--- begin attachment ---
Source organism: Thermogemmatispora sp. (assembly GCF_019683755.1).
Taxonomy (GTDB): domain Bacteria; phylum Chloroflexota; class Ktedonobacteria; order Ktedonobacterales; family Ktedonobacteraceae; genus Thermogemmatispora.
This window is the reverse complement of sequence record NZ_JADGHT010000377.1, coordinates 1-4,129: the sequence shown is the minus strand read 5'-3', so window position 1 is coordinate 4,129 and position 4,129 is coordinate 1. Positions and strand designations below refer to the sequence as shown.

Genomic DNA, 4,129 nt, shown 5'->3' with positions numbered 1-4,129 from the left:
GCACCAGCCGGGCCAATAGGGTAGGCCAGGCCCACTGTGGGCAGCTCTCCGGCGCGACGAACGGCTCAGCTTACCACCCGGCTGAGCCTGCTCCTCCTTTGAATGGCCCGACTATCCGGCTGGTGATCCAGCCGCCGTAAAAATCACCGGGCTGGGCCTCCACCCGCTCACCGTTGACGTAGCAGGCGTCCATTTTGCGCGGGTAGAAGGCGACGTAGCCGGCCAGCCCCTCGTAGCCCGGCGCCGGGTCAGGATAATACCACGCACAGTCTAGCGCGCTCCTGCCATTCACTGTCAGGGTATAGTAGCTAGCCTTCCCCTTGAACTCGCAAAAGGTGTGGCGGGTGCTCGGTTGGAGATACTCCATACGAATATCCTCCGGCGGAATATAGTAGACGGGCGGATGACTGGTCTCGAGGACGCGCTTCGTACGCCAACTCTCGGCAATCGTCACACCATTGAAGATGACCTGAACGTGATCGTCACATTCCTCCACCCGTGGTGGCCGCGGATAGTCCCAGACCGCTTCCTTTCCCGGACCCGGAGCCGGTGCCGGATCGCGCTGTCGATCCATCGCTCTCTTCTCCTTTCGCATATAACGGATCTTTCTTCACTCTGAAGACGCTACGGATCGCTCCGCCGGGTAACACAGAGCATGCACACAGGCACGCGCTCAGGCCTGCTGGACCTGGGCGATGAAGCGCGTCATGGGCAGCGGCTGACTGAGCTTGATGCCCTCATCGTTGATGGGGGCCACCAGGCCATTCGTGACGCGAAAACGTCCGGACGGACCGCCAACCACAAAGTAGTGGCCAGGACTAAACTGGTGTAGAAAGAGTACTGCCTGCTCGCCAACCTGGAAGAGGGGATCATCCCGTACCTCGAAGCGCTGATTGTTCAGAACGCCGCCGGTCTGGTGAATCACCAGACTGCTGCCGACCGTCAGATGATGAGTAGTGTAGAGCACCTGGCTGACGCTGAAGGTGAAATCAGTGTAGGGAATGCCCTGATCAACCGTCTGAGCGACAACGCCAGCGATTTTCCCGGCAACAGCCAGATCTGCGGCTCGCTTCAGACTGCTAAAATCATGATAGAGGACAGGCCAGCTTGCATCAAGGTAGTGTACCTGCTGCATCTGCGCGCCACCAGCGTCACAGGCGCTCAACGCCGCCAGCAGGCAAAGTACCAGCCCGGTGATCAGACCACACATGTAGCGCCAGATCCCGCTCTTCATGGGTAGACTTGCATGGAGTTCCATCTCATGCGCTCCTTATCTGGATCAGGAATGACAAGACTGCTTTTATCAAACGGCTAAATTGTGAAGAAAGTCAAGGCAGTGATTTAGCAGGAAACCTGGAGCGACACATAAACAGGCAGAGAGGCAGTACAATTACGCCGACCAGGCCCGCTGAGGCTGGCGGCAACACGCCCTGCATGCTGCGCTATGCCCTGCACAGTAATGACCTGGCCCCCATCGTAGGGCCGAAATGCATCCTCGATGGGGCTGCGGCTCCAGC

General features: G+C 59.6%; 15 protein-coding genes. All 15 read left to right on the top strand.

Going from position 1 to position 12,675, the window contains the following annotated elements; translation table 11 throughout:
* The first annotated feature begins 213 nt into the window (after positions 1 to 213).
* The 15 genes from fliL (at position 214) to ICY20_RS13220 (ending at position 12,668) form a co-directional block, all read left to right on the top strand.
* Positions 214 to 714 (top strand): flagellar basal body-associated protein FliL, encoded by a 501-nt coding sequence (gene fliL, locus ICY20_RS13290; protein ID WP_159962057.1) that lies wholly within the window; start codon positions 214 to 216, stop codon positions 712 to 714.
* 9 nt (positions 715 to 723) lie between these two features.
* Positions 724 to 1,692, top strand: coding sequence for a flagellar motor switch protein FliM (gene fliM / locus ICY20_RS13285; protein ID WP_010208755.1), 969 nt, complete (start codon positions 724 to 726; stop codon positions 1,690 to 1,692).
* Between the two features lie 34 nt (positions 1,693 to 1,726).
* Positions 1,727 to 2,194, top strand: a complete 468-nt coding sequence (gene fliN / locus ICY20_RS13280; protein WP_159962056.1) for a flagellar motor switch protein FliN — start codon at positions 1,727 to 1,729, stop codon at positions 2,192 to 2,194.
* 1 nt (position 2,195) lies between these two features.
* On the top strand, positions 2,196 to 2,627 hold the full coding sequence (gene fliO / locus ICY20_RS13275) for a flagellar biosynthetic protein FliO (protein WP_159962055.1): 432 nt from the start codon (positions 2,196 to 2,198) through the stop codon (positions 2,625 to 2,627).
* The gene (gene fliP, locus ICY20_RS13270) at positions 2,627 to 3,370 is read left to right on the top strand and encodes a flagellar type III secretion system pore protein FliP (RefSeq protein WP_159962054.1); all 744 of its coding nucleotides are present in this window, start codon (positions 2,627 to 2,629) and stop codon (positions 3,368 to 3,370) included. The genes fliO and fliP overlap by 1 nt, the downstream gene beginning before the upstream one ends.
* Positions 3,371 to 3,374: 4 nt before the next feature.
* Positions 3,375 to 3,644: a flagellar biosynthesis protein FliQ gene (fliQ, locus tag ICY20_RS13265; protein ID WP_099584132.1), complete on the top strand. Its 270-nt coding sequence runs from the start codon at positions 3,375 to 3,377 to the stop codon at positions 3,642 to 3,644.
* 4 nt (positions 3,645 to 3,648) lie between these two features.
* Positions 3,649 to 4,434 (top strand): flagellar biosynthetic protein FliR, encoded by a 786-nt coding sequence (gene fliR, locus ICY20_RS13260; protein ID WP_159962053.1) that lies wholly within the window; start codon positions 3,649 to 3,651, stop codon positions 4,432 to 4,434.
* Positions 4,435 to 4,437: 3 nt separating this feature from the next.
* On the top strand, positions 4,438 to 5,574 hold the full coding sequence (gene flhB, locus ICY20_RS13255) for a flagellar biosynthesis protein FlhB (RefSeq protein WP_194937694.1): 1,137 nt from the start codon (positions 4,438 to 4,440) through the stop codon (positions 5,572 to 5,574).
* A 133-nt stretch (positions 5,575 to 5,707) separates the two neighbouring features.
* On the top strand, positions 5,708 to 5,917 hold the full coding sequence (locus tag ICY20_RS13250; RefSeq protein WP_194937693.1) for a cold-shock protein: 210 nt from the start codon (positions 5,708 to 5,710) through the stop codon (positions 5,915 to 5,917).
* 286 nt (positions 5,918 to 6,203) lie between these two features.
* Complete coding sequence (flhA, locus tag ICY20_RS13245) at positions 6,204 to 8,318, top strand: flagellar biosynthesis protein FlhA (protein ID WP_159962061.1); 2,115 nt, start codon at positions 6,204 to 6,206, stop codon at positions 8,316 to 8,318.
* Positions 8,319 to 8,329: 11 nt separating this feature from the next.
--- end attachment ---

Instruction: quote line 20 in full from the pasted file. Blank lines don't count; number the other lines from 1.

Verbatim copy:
* 4 nt (positions 3,645 to 3,648) lie between these two features.